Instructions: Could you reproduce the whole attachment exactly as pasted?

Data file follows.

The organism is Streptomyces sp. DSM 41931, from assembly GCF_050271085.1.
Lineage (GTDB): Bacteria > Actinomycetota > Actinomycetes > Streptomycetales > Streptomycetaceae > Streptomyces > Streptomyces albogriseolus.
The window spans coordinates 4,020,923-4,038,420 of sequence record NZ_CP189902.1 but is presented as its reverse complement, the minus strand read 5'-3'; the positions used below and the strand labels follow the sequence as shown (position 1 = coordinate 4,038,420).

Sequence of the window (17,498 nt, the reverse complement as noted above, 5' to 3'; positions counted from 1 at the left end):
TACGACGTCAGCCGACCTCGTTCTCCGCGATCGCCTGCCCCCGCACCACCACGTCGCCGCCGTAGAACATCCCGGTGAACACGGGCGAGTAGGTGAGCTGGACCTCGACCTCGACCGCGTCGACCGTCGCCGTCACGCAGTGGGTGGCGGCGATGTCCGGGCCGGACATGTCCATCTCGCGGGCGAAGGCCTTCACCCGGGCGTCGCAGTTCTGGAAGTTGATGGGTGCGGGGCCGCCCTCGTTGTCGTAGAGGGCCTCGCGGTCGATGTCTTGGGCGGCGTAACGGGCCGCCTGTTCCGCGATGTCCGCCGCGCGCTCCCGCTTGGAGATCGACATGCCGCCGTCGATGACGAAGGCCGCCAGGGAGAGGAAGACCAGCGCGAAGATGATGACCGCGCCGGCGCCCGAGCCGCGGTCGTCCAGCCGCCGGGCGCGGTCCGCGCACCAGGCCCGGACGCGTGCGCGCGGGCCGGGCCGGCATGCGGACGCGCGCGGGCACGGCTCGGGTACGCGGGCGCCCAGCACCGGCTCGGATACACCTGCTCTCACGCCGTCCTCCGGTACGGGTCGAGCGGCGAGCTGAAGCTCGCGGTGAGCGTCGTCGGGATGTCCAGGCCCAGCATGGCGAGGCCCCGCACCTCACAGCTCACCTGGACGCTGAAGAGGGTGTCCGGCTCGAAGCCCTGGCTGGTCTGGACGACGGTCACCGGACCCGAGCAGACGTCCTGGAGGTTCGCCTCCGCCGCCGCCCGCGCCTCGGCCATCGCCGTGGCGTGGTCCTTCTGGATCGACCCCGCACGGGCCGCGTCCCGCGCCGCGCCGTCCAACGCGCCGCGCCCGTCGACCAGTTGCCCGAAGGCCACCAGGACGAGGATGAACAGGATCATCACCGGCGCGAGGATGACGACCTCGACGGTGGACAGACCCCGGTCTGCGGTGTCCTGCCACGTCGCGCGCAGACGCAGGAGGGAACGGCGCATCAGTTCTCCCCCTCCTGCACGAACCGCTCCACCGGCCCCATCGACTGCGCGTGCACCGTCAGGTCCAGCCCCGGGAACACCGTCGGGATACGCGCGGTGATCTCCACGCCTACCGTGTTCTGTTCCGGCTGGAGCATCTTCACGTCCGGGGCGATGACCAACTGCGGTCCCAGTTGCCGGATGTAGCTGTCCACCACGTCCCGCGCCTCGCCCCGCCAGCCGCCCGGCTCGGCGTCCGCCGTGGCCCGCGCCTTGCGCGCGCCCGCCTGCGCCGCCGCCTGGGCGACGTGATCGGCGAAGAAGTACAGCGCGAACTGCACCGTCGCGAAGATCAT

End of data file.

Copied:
The organism is Streptomyces sp. DSM 41931, from assembly GCF_050271085.1.
Lineage (GTDB): Bacteria > Actinomycetota > Actinomycetes > Streptomycetales > Streptomycetaceae > Streptomyces > Streptomyces albogriseolus.
The window spans coordinates 4,020,923-4,038,420 of sequence record NZ_CP189902.1 but is presented as its reverse complement, the minus strand read 5'-3'; the positions used below and the strand labels follow the sequence as shown (position 1 = coordinate 4,038,420).

Sequence of the window (17,498 nt, the reverse complement as noted above, 5' to 3'; positions counted from 1 at the left end):
TACGACGTCAGCCGACCTCGTTCTCCGCGATCGCCTGCCCCCGCACCACCACGTCGCCGCCGTAGAACATCCCGGTGAACACGGGCGAGTAGGTGAGCTGGACCTCGACCTCGACCGCGTCGACCGTCGCCGTCACGCAGTGGGTGGCGGCGATGTCCGGGCCGGACATGTCCATCTCGCGGGCGAAGGCCTTCACCCGGGCGTCGCAGTTCTGGAAGTTGATGGGTGCGGGGCCGCCCTCGTTGTCGTAGAGGGCCTCGCGGTCGATGTCTTGGGCGGCGTAACGGGCCGCCTGTTCCGCGATGTCCGCCGCGCGCTCCCGCTTGGAGATCGACATGCCGCCGTCGATGACGAAGGCCGCCAGGGAGAGGAAGACCAGCGCGAAGATGATGACCGCGCCGGCGCCCGAGCCGCGGTCGTCCAGCCGCCGGGCGCGGTCCGCGCACCAGGCCCGGACGCGTGCGCGCGGGCCGGGCCGGCATGCGGACGCGCGCGGGCACGGCTCGGGTACGCGGGCGCCCAGCACCGGCTCGGATACACCTGCTCTCACGCCGTCCTCCGGTACGGGTCGAGCGGCGAGCTGAAGCTCGCGGTGAGCGTCGTCGGGATGTCCAGGCCCAGCATGGCGAGGCCCCGCACCTCACAGCTCACCTGGACGCTGAAGAGGGTGTCCGGCTCGAAGCCCTGGCTGGTCTGGACGACGGTCACCGGACCCGAGCAGACGTCCTGGAGGTTCGCCTCCGCCGCCGCCCGCGCCTCGGCCATCGCCGTGGCGTGGTCCTTCTGGATCGACCCCGCACGGGCCGCGTCCCGCGCCGCGCCGTCCAACGCGCCGCGCCCGTCGACCAGTTGCCCGAAGGCCACCAGGACGAGGATGAACAGGATCATCACCGGCGCGAGGATGACGACCTCGACGGTGGACAGACCCCGGTCTGCGGTGTCCTGCCACGTCGCGCGCAGACGCAGGAGGGAACGGCGCATCAGTTCTCCCCCTCCTGCACGAACCGCTCCACCGGCCCCATCGACTGCGCGTGCACCGTCAGGTCCAGCCCCGGGAACACCGTCGGGATACGCGCGGTGATCTCCACGCCTACCGTGTTCTGTTCCGGCTGGAGCATCTTCACGTCCGGGGCGATGACCAACTGCGGTCCCAGTTGCCGGATGTAGCTGTCCACCACGTCCCGCGCCTCGCCCCGCCAGCCGCCCGGCTCGGCGTCCGCCGTGGCCCGCGCCTTGCGCGCGCCCGCCTGCGCCGCCGCCTGGGCGACGTGATCGGCGAAGAAGTACAGCGCGAACTGCACCGTCGCGAAGATCAT